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We have to find ways of increasing community connections for seniors

Opinion: Surely now is the time to choose a bolder path — one that intentionally weaves urban planning together with social and healthcare services for seniors

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With seniors expected to represent 27 per cent of B.C.’s population by 2038, we are facing the very real potential of multiple crises: in housing, health care and diminishing community connections.

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Today, 20 per cent of people aged 85-89 live in seniors’-specific dwellings, a figure that doubles by the age of 95, and Statistics Canada projects the number of people over 85 could triple by 2046.

This has been brewing alongside the pressures of migration and urbanization for decades, resulting in increasing life expectancies that aren’t necessarily coupled with a higher quality of life. The impact is already being felt daily by aging individuals and their families, as they face the painful truth that it simply isn’t feasible for many seniors to grow old in their community.

As a non-profit operator of long-term care homes and affordable housing sites, it’s clear to me that the current business of caring for seniors outside of the organic community is one of an unsatisfactory compromise. Every day, I witness the lack of interconnectedness between health care, housing and community, as we attempt to navigate the compromise that is seniors’ care. It’s my responsibility to make a home for diverse seniors, who have the right to be cared for in ways that honour them, their individuality and their culture.

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Simultaneously, I am responsible for running efficient organizations, funded with public money, which provide safe and equitable workplaces for health-care workers who do this essential and difficult work.

We have advanced so quickly in so many areas of our common lives together, surely now we have to find ways of better ensuring dignity of care for seniors, and create more age-appropriate environments, while also achieving operational targets and managing other tensions? Do we really want to settle for a compromise that is barely palatable, or is there another way?

Now is the time to choose a bolder path — one that intentionally weaves urban planning together with social and health-care services for seniors. It’s complex, of course, but without a clear decision to do better than accepting the compromise, we will continue to fail those who we long to honour.

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We must urgently start designing and building communities to address this problem, and we need to get them started now.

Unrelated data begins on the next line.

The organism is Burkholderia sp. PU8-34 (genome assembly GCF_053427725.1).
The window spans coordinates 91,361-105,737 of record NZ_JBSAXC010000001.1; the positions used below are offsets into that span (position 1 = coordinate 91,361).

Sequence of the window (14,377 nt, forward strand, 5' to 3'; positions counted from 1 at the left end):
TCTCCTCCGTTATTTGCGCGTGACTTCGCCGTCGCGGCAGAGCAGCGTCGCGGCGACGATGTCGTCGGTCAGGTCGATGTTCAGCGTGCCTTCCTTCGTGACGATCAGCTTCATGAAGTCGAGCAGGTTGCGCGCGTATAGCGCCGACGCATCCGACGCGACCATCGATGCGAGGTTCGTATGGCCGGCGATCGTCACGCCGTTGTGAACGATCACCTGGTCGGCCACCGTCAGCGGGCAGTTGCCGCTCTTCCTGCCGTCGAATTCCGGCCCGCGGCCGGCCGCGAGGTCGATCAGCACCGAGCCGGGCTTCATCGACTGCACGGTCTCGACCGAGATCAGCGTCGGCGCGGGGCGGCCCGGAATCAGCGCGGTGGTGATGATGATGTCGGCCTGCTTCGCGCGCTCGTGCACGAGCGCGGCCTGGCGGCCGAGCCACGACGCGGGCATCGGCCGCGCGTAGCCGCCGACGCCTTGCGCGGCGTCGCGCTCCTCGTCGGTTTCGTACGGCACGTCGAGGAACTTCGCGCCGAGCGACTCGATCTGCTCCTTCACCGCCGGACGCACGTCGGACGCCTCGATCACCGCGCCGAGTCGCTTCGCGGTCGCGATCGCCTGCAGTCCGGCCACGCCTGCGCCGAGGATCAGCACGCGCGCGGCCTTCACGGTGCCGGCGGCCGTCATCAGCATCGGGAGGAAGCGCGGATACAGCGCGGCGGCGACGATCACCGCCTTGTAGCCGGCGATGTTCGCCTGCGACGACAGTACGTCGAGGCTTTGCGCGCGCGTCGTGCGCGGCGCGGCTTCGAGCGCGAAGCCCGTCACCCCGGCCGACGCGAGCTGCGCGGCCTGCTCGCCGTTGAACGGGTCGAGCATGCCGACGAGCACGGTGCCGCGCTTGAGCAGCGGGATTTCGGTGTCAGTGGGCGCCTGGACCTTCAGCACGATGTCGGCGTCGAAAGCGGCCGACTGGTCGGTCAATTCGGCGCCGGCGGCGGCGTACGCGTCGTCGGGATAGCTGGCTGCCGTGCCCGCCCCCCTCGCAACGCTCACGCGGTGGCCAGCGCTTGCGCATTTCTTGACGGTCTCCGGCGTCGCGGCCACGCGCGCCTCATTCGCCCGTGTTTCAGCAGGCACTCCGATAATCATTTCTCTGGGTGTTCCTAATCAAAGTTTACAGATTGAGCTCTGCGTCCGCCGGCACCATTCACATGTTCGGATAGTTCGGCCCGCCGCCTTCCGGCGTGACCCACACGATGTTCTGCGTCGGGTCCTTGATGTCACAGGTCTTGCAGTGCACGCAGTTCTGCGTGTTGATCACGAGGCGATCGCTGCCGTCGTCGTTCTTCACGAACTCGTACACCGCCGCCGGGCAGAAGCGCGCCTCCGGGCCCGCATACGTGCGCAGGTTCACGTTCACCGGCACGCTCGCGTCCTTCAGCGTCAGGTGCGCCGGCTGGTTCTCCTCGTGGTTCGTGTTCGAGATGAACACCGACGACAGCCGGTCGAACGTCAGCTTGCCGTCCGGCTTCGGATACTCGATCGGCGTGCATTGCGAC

Our long-term care facilities can become innovative mixtures of apartment-style units that have home-like environments. We can serve hundreds of residents in these small apartment pods without the institutional feel. Noise can be managed and there would be a lack of busyness in the living areas, something especially important for people with dementia.

Staffing and workforce elements, like nursing stations, can be done at the back-of-house, and we can still reach that all important economy of scale. Further, we can make these facilities local hubs for excellent home care, where more localized and personalized services can be given to seniors both in and from the buildings in their community.

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As the City of Vancouver continues to consider many widespread renewal and rejuvenation plans, it is essential that we seize the opportunity to advance integrated housing complexes that have options ranging from independent seniors’ living through to residential care.

In an area such as False Creek South for example, where the Broadway Group operates Broadway Lodge, a complex like this — a campus of care — would provide not only options, but alternatives for some of the 2,000 (and counting) seniors, who comprise more than one-third of the residents in the 40-year-old community nestled between Cambie and Burrard bridges.

If we dream even more, we can envision this continuum of seniors’ care surrounded by housing for families with children, deliberately creating intergenerational exchanges that contribute to better mental health and happiness, while staving off loneliness.

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It’s long past time for frank conversations about how we actively and intentionally build for better seniors’ care. Let’s work together now to ensure that seniors can be more appropriately housed, and let’s look to proven non-profit partners to fast-track supportive housing and public care homes that keep seniors safer, healthier and more comfortable.

Please, let’s do it now, before it’s too late. The urgency of the situation is already upon us.

Simon Neill is CEO of The Broadway Group, a collection of three care and housing non-profits in the Lower Mainland.

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